Glass: “We’re looking forward with great optimism”

  • 05/29/2014 9:00 pm in

Indiana athletics director Fred Glass was on The Zone with Jason Anderson on Thursday afternoon on ESPN 680 in Louisville and discussed a variety of topics, including his outlook for next season, fan frustration, his thoughts on Tom Crean and much more. Glass also discussed the Indiana baseball team, which opens regional play on Friday as well as the football program.

Here’s a transcript of some of his basketball-related comments:

On whether it’s easy to turn the page from last season:

“Well, it’s always more welcome to turn the page when you didn’t really like what that page was. Like in Louisville and Lexington and all of the strong programs right in the heart of your listening area, if at IU we’re not in postseason play, it’s by definition a disappointing season. There certainly were bright spots, we had a lot of big wins and we were nurturing a really young team and playing in a really tough conference and so forth and so on, but ultimately, Tom Crean would be the first one to say that this isn’t really where we want to be.

“So we’re looking forward with great optimism. We’re going to have, I think, a really exciting team next year, a couple of McDonald’s All-Americans in the backcourt, maybe the best point guard in the country in Yogi Ferrell, some exciting other players. We’ll be playing an uptempo, fast style that I think our fans will enjoy so we’re very much looking forward and excited about what Tom Crean has built and I think last year was a little blip on the screen not to be unexpected when you’re reloading from having five guys that are playing professionally now on that team two years ago.”

On his “We’re Indiana” quote in regards to rejecting a CBI bid and whether he believed it would get the feedback that it did:

“I really didn’t and sometimes I get in trouble with my big mouth. But I stand behind it because I think it’s just better to call a spade a spade. I just think a program with our legacy and the stewardship that I feel to help guide what is a premier program shouldn’t play in that tournament. And that’s not to say that it can’t be a great tournament for programs that are in other places. I just think that for Indiana basketball, that’s not what we want to be doing. And so I was honest about it and maybe would have chosen my words a little different because I didn’t mean to be provocative, but ultimately I stand behind it and don’t really apologize for the approach there.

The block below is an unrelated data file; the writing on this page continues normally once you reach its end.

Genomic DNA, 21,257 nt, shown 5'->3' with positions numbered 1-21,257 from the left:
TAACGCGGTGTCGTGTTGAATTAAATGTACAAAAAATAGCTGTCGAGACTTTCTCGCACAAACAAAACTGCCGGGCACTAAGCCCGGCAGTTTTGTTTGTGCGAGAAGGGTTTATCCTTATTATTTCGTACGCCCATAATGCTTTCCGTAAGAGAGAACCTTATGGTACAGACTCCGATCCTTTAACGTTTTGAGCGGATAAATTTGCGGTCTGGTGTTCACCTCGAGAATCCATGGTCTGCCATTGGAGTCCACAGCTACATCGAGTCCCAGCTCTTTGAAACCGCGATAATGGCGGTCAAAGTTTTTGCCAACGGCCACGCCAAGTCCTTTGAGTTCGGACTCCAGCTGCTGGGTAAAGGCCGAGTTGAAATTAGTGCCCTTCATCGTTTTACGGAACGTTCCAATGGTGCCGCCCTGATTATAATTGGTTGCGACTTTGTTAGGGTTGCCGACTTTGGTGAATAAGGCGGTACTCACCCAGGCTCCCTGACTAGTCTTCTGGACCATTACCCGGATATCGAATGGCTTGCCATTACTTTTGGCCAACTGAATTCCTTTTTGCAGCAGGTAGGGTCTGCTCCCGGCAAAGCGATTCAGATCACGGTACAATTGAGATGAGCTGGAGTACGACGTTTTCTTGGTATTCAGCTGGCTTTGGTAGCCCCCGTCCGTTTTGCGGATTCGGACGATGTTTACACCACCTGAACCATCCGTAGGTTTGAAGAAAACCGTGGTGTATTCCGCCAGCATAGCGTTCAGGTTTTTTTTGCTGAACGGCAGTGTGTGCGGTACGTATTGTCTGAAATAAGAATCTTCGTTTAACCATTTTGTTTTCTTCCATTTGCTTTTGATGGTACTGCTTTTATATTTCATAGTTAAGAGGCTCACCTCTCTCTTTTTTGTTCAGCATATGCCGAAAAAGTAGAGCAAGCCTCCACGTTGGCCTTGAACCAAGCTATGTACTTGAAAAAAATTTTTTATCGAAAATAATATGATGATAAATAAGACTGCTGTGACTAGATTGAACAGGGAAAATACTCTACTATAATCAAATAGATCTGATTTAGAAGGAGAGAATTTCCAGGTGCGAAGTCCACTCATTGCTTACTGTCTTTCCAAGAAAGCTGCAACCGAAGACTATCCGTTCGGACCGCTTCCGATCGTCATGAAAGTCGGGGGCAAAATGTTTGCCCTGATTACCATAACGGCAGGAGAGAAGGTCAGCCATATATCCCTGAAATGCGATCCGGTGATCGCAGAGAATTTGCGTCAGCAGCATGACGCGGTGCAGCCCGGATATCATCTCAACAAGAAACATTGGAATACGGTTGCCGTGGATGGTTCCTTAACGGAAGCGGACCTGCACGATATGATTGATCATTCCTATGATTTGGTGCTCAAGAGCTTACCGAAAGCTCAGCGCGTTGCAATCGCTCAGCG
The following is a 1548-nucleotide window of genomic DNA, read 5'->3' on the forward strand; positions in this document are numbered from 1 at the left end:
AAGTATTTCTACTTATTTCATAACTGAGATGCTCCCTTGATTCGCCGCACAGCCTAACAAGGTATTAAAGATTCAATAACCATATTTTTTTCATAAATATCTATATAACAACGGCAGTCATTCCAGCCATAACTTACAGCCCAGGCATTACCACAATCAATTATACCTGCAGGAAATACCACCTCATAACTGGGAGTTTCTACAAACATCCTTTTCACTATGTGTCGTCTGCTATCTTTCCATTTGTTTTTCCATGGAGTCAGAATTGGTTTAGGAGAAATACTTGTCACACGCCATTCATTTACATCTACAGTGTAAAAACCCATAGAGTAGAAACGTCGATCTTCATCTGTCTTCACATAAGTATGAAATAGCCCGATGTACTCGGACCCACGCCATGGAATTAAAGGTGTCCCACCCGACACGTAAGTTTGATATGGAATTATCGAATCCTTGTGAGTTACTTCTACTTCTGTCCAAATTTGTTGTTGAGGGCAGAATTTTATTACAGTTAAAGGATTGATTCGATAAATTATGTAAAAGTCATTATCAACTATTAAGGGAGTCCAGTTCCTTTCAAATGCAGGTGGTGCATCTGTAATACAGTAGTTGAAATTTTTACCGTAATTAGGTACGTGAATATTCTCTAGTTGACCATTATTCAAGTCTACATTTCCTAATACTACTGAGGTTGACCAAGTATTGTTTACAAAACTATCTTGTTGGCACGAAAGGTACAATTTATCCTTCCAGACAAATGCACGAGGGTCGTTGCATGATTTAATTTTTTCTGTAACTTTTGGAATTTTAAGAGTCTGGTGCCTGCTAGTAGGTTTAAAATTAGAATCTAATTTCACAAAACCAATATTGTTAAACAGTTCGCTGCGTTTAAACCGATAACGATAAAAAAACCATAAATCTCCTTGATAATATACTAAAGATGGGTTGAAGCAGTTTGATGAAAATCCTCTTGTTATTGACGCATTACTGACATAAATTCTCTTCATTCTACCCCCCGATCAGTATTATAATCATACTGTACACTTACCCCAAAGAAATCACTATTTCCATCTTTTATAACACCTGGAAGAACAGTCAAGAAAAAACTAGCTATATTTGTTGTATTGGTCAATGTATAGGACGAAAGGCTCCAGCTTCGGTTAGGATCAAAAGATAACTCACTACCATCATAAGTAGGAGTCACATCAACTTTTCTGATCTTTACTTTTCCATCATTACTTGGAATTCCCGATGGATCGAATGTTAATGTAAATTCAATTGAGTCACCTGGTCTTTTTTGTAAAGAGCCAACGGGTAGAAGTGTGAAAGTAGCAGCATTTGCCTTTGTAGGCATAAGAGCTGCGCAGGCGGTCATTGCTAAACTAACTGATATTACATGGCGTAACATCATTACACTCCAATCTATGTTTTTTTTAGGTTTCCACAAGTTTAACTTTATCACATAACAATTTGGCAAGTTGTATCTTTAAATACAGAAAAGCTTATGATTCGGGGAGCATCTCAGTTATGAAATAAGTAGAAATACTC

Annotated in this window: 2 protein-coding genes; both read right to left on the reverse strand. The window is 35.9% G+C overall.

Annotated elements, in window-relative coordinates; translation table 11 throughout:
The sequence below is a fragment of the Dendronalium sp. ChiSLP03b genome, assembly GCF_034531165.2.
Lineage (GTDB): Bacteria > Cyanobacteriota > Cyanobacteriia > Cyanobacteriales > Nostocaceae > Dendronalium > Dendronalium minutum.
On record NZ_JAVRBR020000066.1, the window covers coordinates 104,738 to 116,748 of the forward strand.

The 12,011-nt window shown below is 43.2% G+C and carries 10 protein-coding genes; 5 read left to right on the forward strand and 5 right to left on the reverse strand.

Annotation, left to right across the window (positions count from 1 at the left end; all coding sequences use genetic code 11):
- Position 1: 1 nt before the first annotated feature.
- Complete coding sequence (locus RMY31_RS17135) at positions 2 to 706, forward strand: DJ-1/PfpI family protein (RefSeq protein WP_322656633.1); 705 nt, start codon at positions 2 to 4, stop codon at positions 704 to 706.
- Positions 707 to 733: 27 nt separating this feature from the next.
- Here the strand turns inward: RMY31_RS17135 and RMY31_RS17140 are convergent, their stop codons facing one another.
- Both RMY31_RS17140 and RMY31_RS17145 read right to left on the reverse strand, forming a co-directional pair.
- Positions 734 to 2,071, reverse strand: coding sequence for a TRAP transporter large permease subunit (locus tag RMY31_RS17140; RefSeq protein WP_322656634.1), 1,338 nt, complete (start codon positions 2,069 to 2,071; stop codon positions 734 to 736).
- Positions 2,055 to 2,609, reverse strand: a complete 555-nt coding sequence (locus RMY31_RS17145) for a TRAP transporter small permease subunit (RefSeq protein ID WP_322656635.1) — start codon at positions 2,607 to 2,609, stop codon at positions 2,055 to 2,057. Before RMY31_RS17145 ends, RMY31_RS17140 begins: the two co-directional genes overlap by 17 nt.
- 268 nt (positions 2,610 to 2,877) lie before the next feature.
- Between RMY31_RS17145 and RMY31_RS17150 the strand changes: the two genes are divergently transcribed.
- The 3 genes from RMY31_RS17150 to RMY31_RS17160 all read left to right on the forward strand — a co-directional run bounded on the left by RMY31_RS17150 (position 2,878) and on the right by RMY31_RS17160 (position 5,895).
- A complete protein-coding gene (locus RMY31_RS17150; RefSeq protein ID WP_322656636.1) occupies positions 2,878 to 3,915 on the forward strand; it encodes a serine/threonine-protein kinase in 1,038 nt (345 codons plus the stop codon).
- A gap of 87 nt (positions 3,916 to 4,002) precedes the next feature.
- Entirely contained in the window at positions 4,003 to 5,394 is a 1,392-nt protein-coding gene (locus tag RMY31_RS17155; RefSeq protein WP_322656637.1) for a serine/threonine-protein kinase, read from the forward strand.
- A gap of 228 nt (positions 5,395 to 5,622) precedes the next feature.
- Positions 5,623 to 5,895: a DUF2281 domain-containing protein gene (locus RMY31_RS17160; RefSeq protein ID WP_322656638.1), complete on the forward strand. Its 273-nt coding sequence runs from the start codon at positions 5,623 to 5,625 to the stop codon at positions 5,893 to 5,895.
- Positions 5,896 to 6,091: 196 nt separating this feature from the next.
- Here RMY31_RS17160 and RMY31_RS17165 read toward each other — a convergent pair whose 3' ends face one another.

“I’m a double alumnus, grew up in the state, I’m probably a fan, well I am a fan first before being the athletic director and I like to think that I get it, I get what Indiana basketball is about, I get what it means to Hoosiers. And we’re going to comport ourselves accordingly and do what needs to be done and say what needs to be said and continue reestablishing ourselves as an elite program. I think Tom Crean is doing exactly that, not withstanding kind of a rebuilding year last year and I’m really excited about our trajectory and we’re about championships, Big Ten championships and national championships and all of the other stuff is nice, but that’s how we measure ourselves and how other elite programs should measure themselves.”

On whether he’s ever wavered in his confidence that Tom Crean is the right man for the job:

“Not for a nanosecond. Tom Crean is the whole package. We’re really fortunate that he came here, we’re fortunate that he’s stayed after he saw how in shambles the place was and what he’d really gotten himself into. I think he’s terrific. He’s a smart guy, a great recruiter, a great developer of talent, great X’s and O’s guy. He was the guy who when they asked, ‘well why would you leave Marquette to come here? He said, It’s Indiana.’ So he understands it. I think we’re seeing evidence all around of his ability to attract, find and develop talent. We’re probably going to have another guy go in the (NBA draft) lottery that he helped find and develop and I couldn’t be more enthusiastic about Tom’s leadership here and I look forward to continuing to support him and work with him for a long, long time.”

On whether he hears any of the frustrations from fans:

“I’m just really glad people care so deeply. I get it. I understand it, I grew up with it. The passion of the fans is one of the pieces of our secret sauce of having Indiana basketball be what it is. The same passion that drives people to follow all of these blogs and websites, waiting hours in the rain to get autographs and pack Huber Winery next week in the middle of Southern Indiana and have 800 or 900 people there, all of those things are the same things that some people get a little nervous when the water gets choppy. People understand basketball here and they’ve got an opinion because they’ve played and they’ve coached and they’re coaching their fourth grader’s CYO team, they played JV and varsity and all of those things. That’s the wonderful, wonderful part of Indiana basketball that are fans are so knowledgeable and care so much, but they can get kind of excited and maybe feel like the sky is falling when maybe it’s really not. But that’s a whole part of the package so I embrace it, I don’t let it bother me. I listen to it, the criticism that I think is well stated I address and the other criticism I kind of let roll off my back. I’m just glad that our fanbase cares so deeply and really, really embrace that.”

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